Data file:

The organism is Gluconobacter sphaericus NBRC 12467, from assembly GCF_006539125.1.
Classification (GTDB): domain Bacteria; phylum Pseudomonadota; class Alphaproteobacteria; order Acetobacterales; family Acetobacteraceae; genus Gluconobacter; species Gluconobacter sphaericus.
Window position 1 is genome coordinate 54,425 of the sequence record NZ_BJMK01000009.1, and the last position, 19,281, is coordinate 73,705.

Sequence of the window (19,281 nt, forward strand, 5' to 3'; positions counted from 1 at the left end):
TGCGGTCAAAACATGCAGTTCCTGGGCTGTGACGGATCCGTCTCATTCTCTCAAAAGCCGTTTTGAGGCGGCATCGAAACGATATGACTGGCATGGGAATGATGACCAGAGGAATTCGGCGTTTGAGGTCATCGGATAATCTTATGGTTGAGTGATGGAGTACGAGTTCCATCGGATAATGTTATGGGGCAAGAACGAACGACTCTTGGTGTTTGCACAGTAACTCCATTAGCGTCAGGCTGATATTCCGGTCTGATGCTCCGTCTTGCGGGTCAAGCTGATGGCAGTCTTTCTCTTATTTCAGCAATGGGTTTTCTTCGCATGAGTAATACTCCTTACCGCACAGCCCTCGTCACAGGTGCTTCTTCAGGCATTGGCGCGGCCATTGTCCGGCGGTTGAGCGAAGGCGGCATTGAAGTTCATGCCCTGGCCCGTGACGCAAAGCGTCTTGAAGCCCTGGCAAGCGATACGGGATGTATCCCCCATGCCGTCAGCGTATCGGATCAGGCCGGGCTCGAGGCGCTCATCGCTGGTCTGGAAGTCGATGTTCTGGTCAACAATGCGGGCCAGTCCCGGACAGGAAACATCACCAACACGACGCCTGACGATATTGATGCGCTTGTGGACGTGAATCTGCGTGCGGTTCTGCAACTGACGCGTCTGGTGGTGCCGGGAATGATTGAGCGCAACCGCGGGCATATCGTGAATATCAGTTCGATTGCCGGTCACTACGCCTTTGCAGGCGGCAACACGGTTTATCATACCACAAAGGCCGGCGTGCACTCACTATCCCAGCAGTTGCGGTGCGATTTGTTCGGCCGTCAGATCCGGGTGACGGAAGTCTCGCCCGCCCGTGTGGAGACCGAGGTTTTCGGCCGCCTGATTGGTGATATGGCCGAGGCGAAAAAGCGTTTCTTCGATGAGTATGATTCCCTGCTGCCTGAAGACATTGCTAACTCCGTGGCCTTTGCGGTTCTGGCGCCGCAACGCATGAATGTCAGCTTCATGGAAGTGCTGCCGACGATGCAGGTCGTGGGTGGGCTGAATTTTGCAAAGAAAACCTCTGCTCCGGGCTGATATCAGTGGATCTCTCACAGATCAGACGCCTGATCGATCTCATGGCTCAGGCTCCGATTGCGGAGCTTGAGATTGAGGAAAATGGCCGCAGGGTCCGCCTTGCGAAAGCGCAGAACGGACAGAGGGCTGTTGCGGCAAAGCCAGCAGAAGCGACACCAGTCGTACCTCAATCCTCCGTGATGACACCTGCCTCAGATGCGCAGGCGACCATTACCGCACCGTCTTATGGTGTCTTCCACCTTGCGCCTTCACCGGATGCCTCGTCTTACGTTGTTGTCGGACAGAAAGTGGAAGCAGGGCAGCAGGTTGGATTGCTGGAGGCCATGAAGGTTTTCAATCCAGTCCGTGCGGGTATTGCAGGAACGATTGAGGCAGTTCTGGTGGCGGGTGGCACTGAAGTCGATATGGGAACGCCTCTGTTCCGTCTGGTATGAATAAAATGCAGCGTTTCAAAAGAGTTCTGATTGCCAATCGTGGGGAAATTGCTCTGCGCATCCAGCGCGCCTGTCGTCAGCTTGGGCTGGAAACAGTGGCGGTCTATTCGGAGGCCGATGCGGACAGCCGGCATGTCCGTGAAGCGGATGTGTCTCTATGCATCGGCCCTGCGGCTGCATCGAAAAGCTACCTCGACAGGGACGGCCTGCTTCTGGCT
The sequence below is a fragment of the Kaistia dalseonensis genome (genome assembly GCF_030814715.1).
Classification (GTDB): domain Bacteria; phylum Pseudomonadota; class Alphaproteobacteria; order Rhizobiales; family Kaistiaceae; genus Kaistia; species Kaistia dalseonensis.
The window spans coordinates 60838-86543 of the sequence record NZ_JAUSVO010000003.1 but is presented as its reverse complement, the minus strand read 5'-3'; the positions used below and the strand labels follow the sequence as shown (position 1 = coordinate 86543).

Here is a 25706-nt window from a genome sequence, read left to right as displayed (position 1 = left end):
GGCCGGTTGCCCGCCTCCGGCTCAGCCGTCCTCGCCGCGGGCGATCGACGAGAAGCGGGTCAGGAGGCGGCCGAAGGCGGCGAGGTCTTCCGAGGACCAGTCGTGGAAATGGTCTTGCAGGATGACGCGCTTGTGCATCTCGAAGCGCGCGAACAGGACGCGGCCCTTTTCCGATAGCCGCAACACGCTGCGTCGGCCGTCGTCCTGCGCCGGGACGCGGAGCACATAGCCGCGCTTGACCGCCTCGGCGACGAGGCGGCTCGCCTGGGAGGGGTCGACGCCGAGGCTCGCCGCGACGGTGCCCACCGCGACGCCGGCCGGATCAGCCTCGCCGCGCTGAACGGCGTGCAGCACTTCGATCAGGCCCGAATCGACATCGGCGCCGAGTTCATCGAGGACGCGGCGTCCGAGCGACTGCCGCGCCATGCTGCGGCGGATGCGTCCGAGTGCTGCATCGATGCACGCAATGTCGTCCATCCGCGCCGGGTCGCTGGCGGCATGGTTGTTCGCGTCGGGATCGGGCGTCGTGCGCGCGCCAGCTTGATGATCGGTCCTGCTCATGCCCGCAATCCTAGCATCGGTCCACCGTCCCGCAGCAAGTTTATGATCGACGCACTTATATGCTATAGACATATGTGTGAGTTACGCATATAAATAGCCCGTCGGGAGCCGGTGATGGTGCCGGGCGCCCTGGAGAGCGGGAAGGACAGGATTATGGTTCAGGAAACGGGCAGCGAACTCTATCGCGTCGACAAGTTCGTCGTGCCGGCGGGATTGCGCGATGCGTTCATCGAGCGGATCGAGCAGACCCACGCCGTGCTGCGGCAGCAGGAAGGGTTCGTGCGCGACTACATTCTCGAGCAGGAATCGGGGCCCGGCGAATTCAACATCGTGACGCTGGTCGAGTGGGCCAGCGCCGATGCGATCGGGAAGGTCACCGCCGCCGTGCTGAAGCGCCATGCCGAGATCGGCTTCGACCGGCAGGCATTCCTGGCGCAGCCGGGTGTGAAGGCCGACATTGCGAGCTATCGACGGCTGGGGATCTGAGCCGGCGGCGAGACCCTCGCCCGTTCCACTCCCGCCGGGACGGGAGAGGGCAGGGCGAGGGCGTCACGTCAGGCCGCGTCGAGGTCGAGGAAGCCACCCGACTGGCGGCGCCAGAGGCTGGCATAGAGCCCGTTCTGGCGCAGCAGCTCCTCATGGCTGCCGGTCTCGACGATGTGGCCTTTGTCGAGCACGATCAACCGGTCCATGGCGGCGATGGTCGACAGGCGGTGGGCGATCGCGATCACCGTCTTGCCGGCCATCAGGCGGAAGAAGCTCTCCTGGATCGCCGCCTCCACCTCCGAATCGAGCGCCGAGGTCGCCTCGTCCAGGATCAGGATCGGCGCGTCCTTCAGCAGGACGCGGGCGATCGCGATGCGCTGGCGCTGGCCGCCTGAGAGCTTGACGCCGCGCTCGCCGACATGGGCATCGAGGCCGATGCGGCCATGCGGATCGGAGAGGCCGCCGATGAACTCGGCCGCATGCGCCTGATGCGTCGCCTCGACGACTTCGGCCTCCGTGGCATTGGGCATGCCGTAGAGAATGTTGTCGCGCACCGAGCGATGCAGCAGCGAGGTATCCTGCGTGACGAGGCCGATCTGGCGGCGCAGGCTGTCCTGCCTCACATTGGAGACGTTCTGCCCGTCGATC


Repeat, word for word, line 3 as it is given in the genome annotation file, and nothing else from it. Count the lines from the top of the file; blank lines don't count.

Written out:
Window position 1 is genome coordinate 54,425 of the sequence record NZ_BJMK01000009.1, and the last position, 19,281, is coordinate 73,705.